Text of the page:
Someone asked me how my blog and newspaper column came to be titled "Bleachers Brew". It's like this, it's an amalgam of sorts of two things: The bleachers area in the stadium/arena where I used to sit when I would watch baseball, football, and basketball games and Miles Davis' great jazz album Bitches Brew. That's how it got culled together. I originally planned on calling it "The View from the Big Chair" that is a nod to Tears For Fear's second album, Songs from the Big Chair. So there.

Monday, July 30, 2018

Bad officiating in Philippine basketball. So what's the call?

What’s the call?
by rick olivares

You must have heard countless times that officiating a sporting match is a thankless job. Whatever call you make, someone will have something to say about it.

Sure, it is thankless. And it is definitely difficult. But I am sorry, that is not an excuse. You can never call a perfect game. There will always be varying opinions or one’s take on the rules, but what an officiating crew – including their supervisor – is to cut down on calls that – well – make a difference and change the outcome of a match. The recent brawl between Australia and the Philippines was also because of the failure of game officials to not only control the players, but to also make the appropriate calls or issue warnings of the stern kind.

There are hundreds of basketball leagues all over the Philippines and I imagine there must also be quite a number of referees groups. Each one under different personalities. You see certain officials criss cross. They transfer for a variety of reasons – usually for competence and sometimes because they engage is shenanigans.

Why aren’t these officials under one umbrella? Why is their interpretation of the rules different from one another? Why are some officials who are banned or fired still officiating in the first place?

Are the PBA referees the only ones who review matches using video?

Plenty of questions – and there’s more I can assure you.

And that brings me to the current NCAA Season 94.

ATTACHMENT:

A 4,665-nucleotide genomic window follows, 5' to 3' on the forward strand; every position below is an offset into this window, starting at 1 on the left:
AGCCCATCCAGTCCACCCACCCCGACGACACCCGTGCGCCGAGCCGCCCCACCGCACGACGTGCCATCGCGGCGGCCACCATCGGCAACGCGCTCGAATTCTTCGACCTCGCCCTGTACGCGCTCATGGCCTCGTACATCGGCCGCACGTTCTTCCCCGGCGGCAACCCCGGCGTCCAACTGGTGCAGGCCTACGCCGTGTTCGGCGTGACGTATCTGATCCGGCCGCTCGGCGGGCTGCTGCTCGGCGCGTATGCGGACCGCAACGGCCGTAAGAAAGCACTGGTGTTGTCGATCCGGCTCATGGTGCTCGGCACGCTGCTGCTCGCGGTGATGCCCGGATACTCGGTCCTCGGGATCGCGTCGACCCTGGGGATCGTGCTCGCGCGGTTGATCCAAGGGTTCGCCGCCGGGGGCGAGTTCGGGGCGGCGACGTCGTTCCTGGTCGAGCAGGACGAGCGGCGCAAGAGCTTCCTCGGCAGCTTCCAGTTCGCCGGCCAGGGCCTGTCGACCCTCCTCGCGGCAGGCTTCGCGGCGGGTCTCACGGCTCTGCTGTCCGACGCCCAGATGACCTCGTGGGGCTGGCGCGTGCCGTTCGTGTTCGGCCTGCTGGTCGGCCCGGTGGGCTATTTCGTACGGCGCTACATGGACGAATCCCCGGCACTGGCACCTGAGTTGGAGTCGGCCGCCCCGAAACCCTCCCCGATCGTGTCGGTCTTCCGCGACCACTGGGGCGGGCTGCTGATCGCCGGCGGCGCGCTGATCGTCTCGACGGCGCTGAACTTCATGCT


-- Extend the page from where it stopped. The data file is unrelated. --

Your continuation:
Most of the referees are new. A coach of one team personally told me that he asked one ref about his experience and he replied, barangay level. The coach was aghast. From the barangay to the NCAA?

Watching a recent match played by Jose Rizal University, a Heavy Bomber grabbed the defensive rebound and was called for stepping on the line when his foot was a good two feet away from the baseline. I sat by the baseline and was aghast at the call.

Last Friday, July 27, the Arellano University Chiefs went up against the San Sebastian Golden Stags. Two really bad calls went against Arellano – all in overtime.

The first was at the 2:10 mark when one official called Arellano’s Maui Sera Josef for a foul! What happened was SSCR’s Michael Calisaan was trapped in the right corner forcing him to throw the ball out to teammate Alvin Capobres. The shot clock was winding down and he immediately threw the ball to teammate Michael Are who drove to the basket and missed an attempt with three seconds left in the shot clock. Three players contested the rebound – SSCR’s Capobres and JM Calma and Arellano’s Sera Josef. Capobres was backing up and pushed Calma into the way of Sera Josef who hardly grazed Calma. Yet the Chief was called for the foul. The score was tied at 76-all at that point and Calma tacked on one free throw.

A minute and 55 seconds later with Arellano trailing San Sebastian 80-79 and 15 ticks left, that same official called the Chiefs Michael Canete for a pushing foul. What happened was the Stags’ Arjan Dela Cruz called for a screen from Calma. Calma was Cañete’s man and he followed knowing the two Stags were going to run a pick and roll with all its options. And now, he never shoved Calma – as the referee’s motion suggested. He could have called a hand check on the Chief’s Levi Dela Cruz but it would have been a soft call as he hardly held Dela Cruz. The call was against Cañete. I was also able to take video of that call and I also recall the Arellano coaching staff really shocked at the audacity of the call. I showed it to Jerry Codinera afterwards and he held back his anger.

Calma split his free throws, 81-79, SSCR.

With time running out, Sera Josef found Dela Cruz above the arc and with three seconds left hit a deadeye trey over Are and Arjan Dela Cruz for the game winner.

You can say that it is poetic justice for Arellano, but these are crucial calls that could have really changed the outcome of the game.

That match should have been won by San Sebastian but they shot atrociously from the free throw line and that clearly did them in – 12-28 for 42% shooting. Eight of those 12 missed free throws were from the hands of Calisaan. If he made two free throws at the end of regulation then there would have been no overtime.

But this isn’t about missed opportunities but bad calls. And there were some really questionable ones during the Lyceum-Mapua match that closed out seniors’ ball last Friday.

I know teams work really hard, schools and fans spend their hard-earned money, and at the very least they should get a well-played match with pretty good officiating.

If teams watch game film afterwards what I want to know if the officiating crews and supervising officials do the same? Or do they run off to their next gig like the MPBL?

As a people, we have made great strides in the way the game is taught and played. But sorry, in my opinion, officiating, hasn’t improved. Yes, again I know it is a difficult job and the referees should get really good training and be protected from obnoxious fans or even those who deign to affect the game with their betting and whatnot.

The question remains, what is being done to improve the quality of officiating?

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